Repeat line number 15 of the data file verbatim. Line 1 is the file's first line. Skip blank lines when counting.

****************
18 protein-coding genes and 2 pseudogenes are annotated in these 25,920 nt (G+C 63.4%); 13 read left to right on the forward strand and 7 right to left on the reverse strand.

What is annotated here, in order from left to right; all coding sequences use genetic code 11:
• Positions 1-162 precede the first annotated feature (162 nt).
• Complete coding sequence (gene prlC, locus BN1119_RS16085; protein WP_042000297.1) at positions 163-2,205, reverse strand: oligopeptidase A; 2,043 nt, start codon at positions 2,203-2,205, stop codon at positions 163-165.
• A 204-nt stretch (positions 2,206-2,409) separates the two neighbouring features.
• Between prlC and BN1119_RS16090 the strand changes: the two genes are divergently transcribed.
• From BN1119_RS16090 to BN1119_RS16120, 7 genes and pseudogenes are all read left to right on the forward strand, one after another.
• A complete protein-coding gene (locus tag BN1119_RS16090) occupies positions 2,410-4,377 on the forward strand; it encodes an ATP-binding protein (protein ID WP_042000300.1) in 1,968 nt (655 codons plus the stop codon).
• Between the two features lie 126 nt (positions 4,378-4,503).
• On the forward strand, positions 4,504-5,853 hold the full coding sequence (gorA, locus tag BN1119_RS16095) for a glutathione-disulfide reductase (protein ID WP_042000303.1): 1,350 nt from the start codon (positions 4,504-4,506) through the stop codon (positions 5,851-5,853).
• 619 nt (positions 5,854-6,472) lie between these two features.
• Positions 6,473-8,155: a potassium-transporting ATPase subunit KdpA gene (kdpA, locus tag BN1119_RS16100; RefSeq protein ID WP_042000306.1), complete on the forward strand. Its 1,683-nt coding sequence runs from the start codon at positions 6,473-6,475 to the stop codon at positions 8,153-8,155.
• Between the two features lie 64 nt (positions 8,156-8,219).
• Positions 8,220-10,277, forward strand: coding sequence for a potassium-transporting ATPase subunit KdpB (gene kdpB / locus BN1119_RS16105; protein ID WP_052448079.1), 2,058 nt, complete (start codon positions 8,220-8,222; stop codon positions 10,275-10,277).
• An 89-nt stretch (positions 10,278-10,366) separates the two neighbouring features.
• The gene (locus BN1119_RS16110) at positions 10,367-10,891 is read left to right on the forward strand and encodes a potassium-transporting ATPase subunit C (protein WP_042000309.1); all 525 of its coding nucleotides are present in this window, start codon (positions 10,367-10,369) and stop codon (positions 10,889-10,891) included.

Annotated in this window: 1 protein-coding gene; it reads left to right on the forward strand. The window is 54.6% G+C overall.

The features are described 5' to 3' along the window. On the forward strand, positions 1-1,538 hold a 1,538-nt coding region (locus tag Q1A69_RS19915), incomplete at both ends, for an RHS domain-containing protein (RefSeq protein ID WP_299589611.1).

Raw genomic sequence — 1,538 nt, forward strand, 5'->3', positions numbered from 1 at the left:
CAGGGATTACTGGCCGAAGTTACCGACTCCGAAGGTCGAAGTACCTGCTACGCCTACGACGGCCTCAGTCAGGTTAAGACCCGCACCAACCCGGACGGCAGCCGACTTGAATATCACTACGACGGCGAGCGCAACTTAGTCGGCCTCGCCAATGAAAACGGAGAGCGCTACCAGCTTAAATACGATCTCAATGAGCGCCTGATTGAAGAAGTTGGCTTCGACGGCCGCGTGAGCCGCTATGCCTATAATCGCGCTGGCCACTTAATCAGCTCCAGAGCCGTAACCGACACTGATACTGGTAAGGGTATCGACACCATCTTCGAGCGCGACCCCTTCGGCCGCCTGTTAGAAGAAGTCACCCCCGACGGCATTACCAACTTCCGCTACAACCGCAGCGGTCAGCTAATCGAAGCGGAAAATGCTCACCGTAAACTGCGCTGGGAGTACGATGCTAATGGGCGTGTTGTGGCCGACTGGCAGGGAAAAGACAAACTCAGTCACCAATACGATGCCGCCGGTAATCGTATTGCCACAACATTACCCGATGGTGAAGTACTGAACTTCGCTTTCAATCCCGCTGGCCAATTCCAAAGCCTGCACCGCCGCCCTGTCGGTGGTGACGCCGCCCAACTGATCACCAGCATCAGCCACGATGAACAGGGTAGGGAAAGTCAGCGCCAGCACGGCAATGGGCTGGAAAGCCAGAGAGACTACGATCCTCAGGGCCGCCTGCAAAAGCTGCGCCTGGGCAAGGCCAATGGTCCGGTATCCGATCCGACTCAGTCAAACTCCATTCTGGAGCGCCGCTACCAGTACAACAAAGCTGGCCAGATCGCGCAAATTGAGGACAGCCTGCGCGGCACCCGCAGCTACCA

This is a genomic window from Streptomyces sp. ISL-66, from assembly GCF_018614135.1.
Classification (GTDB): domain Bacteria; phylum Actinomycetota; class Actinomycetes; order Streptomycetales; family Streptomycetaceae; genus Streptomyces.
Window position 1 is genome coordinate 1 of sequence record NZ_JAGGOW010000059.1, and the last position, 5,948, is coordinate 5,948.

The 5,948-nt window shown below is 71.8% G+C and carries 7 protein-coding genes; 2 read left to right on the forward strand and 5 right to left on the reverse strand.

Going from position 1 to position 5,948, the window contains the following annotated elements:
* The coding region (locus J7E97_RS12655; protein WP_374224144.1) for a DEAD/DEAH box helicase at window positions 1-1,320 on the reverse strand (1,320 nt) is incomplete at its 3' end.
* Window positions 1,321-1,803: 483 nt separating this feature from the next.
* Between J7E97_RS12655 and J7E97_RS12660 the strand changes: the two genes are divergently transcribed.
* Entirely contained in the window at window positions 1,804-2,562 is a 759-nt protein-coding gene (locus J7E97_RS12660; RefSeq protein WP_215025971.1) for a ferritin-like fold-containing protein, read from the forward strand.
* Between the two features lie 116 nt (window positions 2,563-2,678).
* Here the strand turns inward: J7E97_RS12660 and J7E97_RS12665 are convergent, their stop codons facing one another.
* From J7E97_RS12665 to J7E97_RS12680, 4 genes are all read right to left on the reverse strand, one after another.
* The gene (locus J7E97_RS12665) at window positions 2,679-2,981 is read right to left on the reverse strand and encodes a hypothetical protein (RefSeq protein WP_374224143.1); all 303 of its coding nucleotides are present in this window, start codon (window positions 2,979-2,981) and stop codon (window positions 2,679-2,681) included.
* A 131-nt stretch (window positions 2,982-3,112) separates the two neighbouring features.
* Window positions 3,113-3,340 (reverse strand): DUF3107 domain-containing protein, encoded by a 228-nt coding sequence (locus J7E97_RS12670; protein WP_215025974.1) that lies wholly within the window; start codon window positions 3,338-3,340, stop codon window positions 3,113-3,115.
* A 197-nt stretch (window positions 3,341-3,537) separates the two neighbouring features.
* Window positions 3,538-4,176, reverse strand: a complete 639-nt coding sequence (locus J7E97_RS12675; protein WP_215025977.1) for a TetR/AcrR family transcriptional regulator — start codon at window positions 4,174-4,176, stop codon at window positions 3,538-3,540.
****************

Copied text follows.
• An 89-nt stretch (positions 10,278-10,366) separates the two neighbouring features.